July 20, 2014
Love is a Danger Thing Series
John O’Malley’s sister is missing. All the clues of her disappearance lead to Hayward County, Wisconsin and the crooks and questionable sheriff that reside there. Pretending to be one of them, John takes a job as bodyguard for the sheriff’s beautiful sister, Grace. It seems like the perfect way to investigate their crimes and corruption, but when someone threatens to kill Grace, the job proves harder than he thought. Is she an innocent witness to a crime, or just as guilty as everyone else?
Grace Sullivan just wanted a normal life: find a good man, get married and have a family. She has had enough of looking the other way while her brother hides behind his sheriff’s badge to conduct shady dealings. Hiring a gangster named John to watch her is the final straw. When a face from the past threatens her life, she is forced to put her life in John’s hands, but as time goes on, all she really wants is to be in the gangster’s arms.
“Why are you chasing me?” Her voice did not sound nearly as strong as she wanted it to be.
“Begging your pardon, miss, I wasn’t chasing you.” She looked again. He stood relaxed and leaning on one leg. His left hand tucked into a trouser pocket. A suit coat folded over his forearm. A shotgun in one hand and a gun holster looped around each shoulder. “Your brother sent me to make sure you made it home safely.”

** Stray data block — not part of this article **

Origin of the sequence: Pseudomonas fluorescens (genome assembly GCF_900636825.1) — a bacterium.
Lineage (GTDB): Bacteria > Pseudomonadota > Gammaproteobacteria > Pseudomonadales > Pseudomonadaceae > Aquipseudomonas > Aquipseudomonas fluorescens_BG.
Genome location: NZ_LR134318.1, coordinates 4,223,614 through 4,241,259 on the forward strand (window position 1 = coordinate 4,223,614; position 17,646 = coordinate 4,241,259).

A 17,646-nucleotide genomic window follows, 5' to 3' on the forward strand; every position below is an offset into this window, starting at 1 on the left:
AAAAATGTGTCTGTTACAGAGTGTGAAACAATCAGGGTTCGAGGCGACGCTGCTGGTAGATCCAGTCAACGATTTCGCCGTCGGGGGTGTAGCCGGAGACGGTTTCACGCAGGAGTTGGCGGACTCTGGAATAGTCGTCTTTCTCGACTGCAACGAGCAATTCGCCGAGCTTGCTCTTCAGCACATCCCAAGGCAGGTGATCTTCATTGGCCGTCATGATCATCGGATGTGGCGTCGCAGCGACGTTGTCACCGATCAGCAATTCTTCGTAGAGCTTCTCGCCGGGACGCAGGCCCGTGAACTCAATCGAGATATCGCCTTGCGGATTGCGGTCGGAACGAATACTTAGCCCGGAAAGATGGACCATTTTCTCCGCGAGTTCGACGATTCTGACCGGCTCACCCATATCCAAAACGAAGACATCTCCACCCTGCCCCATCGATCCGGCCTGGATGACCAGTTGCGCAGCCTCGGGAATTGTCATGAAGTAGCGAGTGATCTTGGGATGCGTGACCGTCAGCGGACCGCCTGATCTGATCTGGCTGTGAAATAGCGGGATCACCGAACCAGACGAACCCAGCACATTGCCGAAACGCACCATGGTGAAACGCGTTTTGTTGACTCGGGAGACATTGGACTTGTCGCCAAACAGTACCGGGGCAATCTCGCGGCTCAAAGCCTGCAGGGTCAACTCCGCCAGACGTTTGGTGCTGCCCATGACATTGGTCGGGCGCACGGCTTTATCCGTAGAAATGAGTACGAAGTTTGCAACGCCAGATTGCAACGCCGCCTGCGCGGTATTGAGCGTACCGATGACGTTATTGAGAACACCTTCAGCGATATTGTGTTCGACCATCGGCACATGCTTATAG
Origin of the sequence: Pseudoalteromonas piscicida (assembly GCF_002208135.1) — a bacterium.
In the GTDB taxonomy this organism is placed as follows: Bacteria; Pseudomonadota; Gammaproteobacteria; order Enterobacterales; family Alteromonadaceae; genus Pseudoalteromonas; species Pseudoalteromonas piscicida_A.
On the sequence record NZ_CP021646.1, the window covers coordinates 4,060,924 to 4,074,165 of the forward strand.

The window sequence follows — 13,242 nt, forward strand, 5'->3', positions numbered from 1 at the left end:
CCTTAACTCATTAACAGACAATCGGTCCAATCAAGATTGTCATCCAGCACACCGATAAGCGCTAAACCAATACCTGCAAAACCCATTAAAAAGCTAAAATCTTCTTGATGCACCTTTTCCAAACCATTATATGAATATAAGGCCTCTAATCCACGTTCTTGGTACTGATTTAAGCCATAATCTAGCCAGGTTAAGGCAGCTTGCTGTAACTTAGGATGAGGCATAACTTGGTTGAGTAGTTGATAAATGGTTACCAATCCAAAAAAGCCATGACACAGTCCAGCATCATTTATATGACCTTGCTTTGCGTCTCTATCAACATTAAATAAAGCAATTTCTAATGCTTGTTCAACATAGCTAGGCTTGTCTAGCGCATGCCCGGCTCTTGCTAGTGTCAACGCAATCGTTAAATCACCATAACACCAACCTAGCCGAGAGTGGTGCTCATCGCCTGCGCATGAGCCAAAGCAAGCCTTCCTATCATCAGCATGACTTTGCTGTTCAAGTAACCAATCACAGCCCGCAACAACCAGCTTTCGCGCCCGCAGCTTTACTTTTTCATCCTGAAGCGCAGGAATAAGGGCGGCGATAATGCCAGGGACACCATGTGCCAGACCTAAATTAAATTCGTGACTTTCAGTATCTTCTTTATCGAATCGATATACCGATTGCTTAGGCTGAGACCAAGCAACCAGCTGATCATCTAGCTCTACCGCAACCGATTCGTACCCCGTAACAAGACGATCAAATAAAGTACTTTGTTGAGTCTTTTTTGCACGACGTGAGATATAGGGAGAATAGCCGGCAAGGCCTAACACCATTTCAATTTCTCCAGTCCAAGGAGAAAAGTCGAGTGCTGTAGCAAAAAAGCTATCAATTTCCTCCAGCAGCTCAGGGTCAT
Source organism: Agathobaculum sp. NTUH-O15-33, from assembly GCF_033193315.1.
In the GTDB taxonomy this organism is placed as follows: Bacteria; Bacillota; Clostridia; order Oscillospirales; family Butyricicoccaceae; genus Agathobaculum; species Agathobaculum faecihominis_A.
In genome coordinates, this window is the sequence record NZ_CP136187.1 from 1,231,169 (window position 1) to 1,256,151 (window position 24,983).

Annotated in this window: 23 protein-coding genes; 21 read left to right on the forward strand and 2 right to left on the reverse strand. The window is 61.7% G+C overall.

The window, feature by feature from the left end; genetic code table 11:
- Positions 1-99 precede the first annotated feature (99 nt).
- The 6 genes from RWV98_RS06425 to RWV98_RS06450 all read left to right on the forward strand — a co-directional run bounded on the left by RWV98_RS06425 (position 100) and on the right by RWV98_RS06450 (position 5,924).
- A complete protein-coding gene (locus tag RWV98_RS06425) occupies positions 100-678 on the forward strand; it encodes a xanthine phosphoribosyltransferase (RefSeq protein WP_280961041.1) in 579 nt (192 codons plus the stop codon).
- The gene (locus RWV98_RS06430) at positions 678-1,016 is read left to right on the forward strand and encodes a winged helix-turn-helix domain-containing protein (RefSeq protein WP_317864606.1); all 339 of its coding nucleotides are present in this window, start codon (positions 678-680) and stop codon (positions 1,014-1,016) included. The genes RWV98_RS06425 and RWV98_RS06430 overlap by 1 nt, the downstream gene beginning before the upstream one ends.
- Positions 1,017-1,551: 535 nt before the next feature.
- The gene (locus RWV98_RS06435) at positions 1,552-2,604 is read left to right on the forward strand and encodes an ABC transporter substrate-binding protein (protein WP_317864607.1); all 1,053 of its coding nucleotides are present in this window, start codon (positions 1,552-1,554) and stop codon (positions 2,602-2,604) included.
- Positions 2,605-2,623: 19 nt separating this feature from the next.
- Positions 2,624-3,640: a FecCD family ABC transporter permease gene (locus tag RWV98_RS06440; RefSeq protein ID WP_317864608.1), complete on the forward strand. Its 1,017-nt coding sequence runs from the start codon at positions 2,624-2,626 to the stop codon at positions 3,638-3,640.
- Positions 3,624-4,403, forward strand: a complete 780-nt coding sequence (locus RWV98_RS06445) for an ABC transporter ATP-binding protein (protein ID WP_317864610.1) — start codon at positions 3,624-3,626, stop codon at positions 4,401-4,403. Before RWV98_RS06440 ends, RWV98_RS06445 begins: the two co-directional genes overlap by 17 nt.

“Why would he do that? I’ve walked home safely plenty of times by myself.” She gripped the stick even tighter.
“Not to worry you none, miss, but there has been word of some kidnappings farther south. I’m sure you are quite capable of taking care of yourself but that twig in your hand will not save you from a bad man with a big gun.”
“And how do I know you are not a bad man with a big gun?” Her eyes glared at the weapon in his hand.
He chuckled and kicked a rock to the side with his shoe. “I have a big gun, yes, but if I was a bad man you would not be still standing there asking that question.” He switched the shotgun to his other hand and motioned her forward. “Please come out. We need to get off this road and get you home.”
Grace looked both directions down the road before stepping cautiously from behind the tree, the club still clutched tightly in her hand behind her back and the basket in the other. “What was your name again, boy?” She puffed out her chest. Her chin lifted and she began to walk in the direction of home again.